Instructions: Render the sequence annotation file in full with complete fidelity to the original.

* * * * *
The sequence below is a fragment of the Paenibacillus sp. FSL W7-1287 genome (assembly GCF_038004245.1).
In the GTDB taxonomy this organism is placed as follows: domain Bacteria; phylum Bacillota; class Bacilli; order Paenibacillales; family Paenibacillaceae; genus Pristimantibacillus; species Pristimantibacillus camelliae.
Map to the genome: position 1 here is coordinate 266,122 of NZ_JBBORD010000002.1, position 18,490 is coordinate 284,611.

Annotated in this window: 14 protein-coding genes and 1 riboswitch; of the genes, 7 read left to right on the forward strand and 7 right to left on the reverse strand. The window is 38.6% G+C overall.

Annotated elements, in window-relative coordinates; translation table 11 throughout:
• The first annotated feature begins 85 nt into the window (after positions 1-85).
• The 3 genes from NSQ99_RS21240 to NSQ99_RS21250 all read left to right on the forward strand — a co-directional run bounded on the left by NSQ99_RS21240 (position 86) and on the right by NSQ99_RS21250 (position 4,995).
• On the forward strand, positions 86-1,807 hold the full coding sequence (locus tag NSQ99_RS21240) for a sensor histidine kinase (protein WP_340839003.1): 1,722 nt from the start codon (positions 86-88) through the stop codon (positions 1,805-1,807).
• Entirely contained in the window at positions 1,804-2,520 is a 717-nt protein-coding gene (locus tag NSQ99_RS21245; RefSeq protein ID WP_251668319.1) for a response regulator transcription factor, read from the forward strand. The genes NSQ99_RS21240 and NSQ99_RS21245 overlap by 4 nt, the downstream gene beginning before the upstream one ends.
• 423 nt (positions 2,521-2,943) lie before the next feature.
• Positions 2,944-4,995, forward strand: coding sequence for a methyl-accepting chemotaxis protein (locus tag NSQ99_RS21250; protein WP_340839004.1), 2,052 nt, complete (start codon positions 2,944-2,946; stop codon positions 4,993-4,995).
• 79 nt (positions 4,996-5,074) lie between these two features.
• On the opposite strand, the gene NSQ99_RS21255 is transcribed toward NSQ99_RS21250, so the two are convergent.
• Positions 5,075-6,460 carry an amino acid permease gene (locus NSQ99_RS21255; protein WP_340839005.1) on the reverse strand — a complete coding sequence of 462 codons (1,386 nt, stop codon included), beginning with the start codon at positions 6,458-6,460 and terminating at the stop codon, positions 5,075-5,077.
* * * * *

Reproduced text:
The sequence below is a fragment of the Paenibacillus sp. FSL W7-1287 genome (assembly GCF_038004245.1).
In the GTDB taxonomy this organism is placed as follows: domain Bacteria; phylum Bacillota; class Bacilli; order Paenibacillales; family Paenibacillaceae; genus Pristimantibacillus; species Pristimantibacillus camelliae.
Map to the genome: position 1 here is coordinate 266,122 of NZ_JBBORD010000002.1, position 18,490 is coordinate 284,611.

Annotated in this window: 14 protein-coding genes and 1 riboswitch; of the genes, 7 read left to right on the forward strand and 7 right to left on the reverse strand. The window is 38.6% G+C overall.

Annotated elements, in window-relative coordinates; translation table 11 throughout:
• The first annotated feature begins 85 nt into the window (after positions 1-85).
• The 3 genes from NSQ99_RS21240 to NSQ99_RS21250 all read left to right on the forward strand — a co-directional run bounded on the left by NSQ99_RS21240 (position 86) and on the right by NSQ99_RS21250 (position 4,995).
• On the forward strand, positions 86-1,807 hold the full coding sequence (locus tag NSQ99_RS21240) for a sensor histidine kinase (protein WP_340839003.1): 1,722 nt from the start codon (positions 86-88) through the stop codon (positions 1,805-1,807).
• Entirely contained in the window at positions 1,804-2,520 is a 717-nt protein-coding gene (locus tag NSQ99_RS21245; RefSeq protein ID WP_251668319.1) for a response regulator transcription factor, read from the forward strand. The genes NSQ99_RS21240 and NSQ99_RS21245 overlap by 4 nt, the downstream gene beginning before the upstream one ends.
• 423 nt (positions 2,521-2,943) lie before the next feature.
• Positions 2,944-4,995, forward strand: coding sequence for a methyl-accepting chemotaxis protein (locus tag NSQ99_RS21250; protein WP_340839004.1), 2,052 nt, complete (start codon positions 2,944-2,946; stop codon positions 4,993-4,995).
• 79 nt (positions 4,996-5,074) lie between these two features.
• On the opposite strand, the gene NSQ99_RS21255 is transcribed toward NSQ99_RS21250, so the two are convergent.
• Positions 5,075-6,460 carry an amino acid permease gene (locus NSQ99_RS21255; protein WP_340839005.1) on the reverse strand — a complete coding sequence of 462 codons (1,386 nt, stop codon included), beginning with the start codon at positions 6,458-6,460 and terminating at the stop codon, positions 5,075-5,077.